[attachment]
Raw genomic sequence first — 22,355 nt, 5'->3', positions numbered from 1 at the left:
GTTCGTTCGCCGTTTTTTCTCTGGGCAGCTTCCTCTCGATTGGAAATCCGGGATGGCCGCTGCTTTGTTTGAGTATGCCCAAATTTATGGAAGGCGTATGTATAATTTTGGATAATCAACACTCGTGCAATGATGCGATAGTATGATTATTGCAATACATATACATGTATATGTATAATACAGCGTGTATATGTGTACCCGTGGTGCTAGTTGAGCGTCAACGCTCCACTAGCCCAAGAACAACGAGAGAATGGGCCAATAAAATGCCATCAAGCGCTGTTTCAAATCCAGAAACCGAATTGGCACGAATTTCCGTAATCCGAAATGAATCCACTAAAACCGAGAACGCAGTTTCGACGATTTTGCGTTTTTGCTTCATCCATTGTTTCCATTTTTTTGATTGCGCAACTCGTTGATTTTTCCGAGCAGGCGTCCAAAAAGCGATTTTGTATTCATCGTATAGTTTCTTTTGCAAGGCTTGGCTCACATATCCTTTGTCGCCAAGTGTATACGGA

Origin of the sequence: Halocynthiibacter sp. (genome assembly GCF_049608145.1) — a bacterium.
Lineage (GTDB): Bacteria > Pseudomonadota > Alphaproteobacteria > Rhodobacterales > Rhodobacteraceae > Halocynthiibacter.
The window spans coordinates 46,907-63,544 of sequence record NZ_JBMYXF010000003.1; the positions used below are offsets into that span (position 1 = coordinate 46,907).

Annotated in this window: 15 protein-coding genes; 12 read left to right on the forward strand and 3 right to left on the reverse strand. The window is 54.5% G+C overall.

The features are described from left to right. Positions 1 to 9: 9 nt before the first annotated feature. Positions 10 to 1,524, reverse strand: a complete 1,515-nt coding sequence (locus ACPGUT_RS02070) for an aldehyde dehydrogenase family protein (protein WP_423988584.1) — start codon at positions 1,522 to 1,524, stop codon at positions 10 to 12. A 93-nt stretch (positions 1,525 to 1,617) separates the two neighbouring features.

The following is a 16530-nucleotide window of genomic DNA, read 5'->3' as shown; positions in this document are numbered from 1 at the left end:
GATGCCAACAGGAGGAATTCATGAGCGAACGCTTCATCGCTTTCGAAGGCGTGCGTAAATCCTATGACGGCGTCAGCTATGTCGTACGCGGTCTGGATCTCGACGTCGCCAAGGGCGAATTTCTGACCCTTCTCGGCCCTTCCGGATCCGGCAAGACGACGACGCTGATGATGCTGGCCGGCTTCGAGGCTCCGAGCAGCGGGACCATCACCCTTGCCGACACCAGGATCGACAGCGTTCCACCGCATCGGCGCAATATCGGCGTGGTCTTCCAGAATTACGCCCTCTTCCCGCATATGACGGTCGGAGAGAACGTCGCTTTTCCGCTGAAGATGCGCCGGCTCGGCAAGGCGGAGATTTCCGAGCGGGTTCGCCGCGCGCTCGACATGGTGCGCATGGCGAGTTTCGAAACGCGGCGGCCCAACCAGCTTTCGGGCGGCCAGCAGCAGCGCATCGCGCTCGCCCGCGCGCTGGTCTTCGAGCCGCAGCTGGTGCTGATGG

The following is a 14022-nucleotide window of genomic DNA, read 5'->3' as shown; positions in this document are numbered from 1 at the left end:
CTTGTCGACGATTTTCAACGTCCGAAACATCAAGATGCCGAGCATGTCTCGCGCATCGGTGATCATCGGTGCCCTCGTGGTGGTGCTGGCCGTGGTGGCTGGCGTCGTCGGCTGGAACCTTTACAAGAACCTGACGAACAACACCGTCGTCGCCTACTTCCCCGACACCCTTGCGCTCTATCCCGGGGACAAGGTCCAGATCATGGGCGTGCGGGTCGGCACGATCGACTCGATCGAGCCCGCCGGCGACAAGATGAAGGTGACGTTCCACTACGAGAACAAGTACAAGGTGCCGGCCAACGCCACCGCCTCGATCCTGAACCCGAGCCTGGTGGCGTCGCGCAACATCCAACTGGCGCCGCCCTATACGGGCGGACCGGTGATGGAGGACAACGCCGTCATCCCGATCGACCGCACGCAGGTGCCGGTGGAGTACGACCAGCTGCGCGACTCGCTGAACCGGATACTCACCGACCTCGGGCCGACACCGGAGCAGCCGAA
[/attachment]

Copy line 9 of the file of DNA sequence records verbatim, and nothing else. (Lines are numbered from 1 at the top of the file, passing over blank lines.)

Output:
GATGCCAACAGGAGGAATTCATGAGCGAACGCTTCATCGCTTTCGAAGGCGTGCGTAAATCCTATGACGGCGTCAGCTATGTCGTACGCGGTCTGGATCTCGACGTCGCCAAGGGCGAATTTCTGACCCTTCTCGGCCCTTCCGGATCCGGCAAGACGACGACGCTGATGATGCTGGCCGGCTTCGAGGCTCCGAGCAGCGGGACCATCACCCTTGCCGACACCAGGATCGACAGCGTTCCACCGCATCGGCGCAATATCGGCGTGGTCTTCCAGAATTACGCCCTCTTCCCGCATATGACGGTCGGAGAGAACGTCGCTTTTCCGCTGAAGATGCGCCGGCTCGGCAAGGCGGAGATTTCCGAGCGGGTTCGCCGCGCGCTCGACATGGTGCGCATGGCGAGTTTCGAAACGCGGCGGCCCAACCAGCTTTCGGGCGGCCAGCAGCAGCGCATCGCGCTCGCCCGCGCGCTGGTCTTCGAGCCGCAGCTGGTGCTGATGG